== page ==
Using a MOSFET to turn a controlling Arduino on or off

I’m trying to make a useless box with a Pro-Mini (3.3v) controlling an stp55nf06l to turn off the power after a time delay.
I’ve tried a wide variety of resistors on the MOSFET gate between the ground and source pin and can’t get the values right.
If I get the trigger pin to turn the MOSFET on and off, then when the Pro Mini is off, the MOSFET drifts back on.
Any Ideas?
P-Channel Logic Level MOSFET maybe?

Are you pulling down the gate pin to gnd?

INTP:
Are you pulling down the gate pin to gnd?

Yes. I stared with 10k and tried more and less, much less and the arduino wouldn't turn it on, much more and it wouldn't turn off.

Can you give us a schematic to show us how you have got your MOSFET connected, please?

A hand drawn circuit diagram / schematic is acceptable.

So Arduino ground is connected to the drain of the mosfet.
The pin protection diode of the power pin (gate) won't allow the power pin to go lower than ~0.65volt below Arduino ground.
If Arduino ground potential rises (to battery +), so will gate voltage through the pin protection diode.
Leo..

That makes sense. Perhaps a p-channel MOSFET so the arduino can be connected to ground and use the MOSFET to turn the battery on and off?

P-channel could end up in the same.
What are you trying to do (whole project).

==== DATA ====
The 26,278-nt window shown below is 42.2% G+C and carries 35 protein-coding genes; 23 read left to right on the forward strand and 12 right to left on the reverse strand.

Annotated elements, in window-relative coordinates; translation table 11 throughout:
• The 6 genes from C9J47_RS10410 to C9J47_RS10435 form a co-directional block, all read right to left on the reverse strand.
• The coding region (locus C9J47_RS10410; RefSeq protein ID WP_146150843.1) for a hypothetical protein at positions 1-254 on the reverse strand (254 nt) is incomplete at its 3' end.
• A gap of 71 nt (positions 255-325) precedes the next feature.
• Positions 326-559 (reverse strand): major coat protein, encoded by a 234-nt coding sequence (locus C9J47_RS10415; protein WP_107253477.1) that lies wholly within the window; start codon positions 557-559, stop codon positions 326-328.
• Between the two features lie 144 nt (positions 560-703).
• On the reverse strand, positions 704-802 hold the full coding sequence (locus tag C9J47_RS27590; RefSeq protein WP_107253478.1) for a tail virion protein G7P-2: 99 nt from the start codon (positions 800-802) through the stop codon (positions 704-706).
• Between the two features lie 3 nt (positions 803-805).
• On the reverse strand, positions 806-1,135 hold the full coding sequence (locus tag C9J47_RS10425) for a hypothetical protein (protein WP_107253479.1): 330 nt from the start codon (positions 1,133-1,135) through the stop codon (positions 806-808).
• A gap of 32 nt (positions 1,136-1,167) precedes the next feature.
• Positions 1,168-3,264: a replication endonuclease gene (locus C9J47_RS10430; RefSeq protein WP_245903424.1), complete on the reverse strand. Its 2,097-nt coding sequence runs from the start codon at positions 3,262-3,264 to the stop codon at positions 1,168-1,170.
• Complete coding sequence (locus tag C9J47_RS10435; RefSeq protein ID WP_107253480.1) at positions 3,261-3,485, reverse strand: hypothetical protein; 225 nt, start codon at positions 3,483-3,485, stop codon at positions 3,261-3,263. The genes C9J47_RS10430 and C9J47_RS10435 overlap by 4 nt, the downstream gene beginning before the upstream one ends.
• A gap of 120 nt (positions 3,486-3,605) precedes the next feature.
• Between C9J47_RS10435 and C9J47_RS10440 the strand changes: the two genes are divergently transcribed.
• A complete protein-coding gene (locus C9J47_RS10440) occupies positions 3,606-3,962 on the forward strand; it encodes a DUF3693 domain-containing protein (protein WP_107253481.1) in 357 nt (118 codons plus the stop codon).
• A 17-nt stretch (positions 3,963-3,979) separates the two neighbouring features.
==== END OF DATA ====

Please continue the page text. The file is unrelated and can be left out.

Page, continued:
Turning off sensors (with a p-channel fet) and putting Arduino to sleep could be a better option.
Leo..

A battery powered box with nothing but a switch on the outside.
When someone flips the switch the box opens and a finger comes out to flip the switch back off.
The box then closes again.
I’d like the power completely off because it’s likely to sit on the shelf for a long time.
Turning the power on is a cinch because the box doesn’t do anything until the switch is flipped.

Hi,
You need as advised to switch the positive supply.
I have just drawn this up as a concept to accomplish what you need,

I have one problem with your schematic, you can with proper layout CONNECT ALL the components to the UNO with wires, just labelling wire ends at the component and at the UNO does not help to trace signal flow.


Hope this helps.. Tom.. :slight_smile:

Thank you so much, that's what I'm looking for. :slight_smile:
An observation... Correct me if I'm wrong please,
D1 & D2 protect the arduino pin?

Sorry about my drawing. The arduino was originally connected by a 6 pin jumper that I deleted to put it all on one board. :confused:

redmiata:
Thank you so much, that's what I'm looking for. :slight_smile:
An observation... Correct me if I'm wrong please,
D1 & D2 protect the arduino pin?

Yes, as the arduino pin is an output, the diodes OR the two levels.
Tom... :slight_smile:

Tom, you have inadvertently shown the on switch connected to GND, it aught to go to Batt+.

Maybe easier to remove the diodes (Arduino pin via 10k directly to base).
And use the switch across the transistor (collector/emitter).
Leo..

JohnLincoln:
Tom, you have inadvertently shown the on switch connected to GND, it aught to go to Batt+.

Wawa:
Maybe easier to remove the diodes (Arduino pin via 10k directly to base).
And use the switch across the transistor (collector/emitter).
Leo..


Thanks for the input, to much blood in the coffee stream.
Tom... :slight_smile:

I'm surprised this hasn't come up before. I've got a NANO at work continuously wasting power to simply turn on a solenoid valve for a set period of time when a button is pressed.
Thanks to everybody for your concepts, ideas, experience and knowledge. Especially considering the uselessness of the project! :grinning:
I'll post a video of the finished product if you'd like.

A good example for anyone not familiar

redmiata:
I'm surprised this hasn't come up before.

It's come up many times before.